Graduation exercises officially began May 20 with the baccalaureate ceremony, during which the Class of 2010 reflected on and celebrated their accomplishments and wished each other well. It was also a time for the torch to be passed to the juniors, and to welcome them into their new role as leaders.
During the event the soon-to-be graduates and rising seniors were treated to a pair of special performances. Cantilena, directed by Susan Nace, sang “The Circles of Our Lives” by David Brunner. The Harker String Orchestra also played, following a brief introduction by Jennifer Gargano. The orchestra, directed by Chris Florio, performed “La primavera” (“Spring”) from Vivaldi’s the Four Seasons concertos.
The Class of 2010’s dean (and upper school psychology teacher), Naomi Schatz, gave a rousing speech to the departing graduates. Some of the ideas for her speech had been running through her head as recently as that morning, she revealed, including a musical number with science teacher Kate Schafer. “I was going to sing ‘Hey Soul Sister’ while she accompanied me with an interpretive clog dance,” she joked. Proclaiming that she felt fortunate to have a job that she loves, Schatz advised the students to live their lives passionately. “Find out what it is that makes your heart sing and your soul soar, and by all means make sure to keep that as a major part of your life,” she said.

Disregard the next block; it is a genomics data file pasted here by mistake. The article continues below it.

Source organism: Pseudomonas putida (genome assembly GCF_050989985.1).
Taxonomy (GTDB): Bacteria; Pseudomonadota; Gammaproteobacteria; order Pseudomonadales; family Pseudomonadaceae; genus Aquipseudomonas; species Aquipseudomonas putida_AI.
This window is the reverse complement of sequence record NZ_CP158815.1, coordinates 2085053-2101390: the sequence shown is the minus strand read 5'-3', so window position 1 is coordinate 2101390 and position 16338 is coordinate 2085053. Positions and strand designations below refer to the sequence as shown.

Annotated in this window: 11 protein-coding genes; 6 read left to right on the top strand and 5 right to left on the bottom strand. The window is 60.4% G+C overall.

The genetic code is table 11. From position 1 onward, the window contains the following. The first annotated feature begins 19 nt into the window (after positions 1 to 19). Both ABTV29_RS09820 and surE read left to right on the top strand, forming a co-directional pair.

Schatz concluded by leading the seniors in sing-a-longs to the songs “Build Me Up Buttercup” and “Forever Young.”
Valedictorian Andrew Zhou then spoke to his fellow graduates and to the juniors who would soon be carrying the torch. Because he was a finalist for the U.S. Physics Olympiad team and was in Maryland for training camp, Zhou was not able to attend the graduation ceremony. Therefore, he and class salutatorian Adam Perelman switched the traditional roles, allowing Zhou to speak at Baccalaureate, while Perelman filled in for him at graduation.
Zhou reflected on both the “halcyon” and “tempestuous” times that he and his classmates have had since their freshmen year, and managed to work into his speech an astonishing number of the vocabulary words and literary classics the seniors studied together in class. “And now we stand,” Zhou said, “fledglings no more, prepared to leave this eagle’s nest to pass the torch on to our successors.”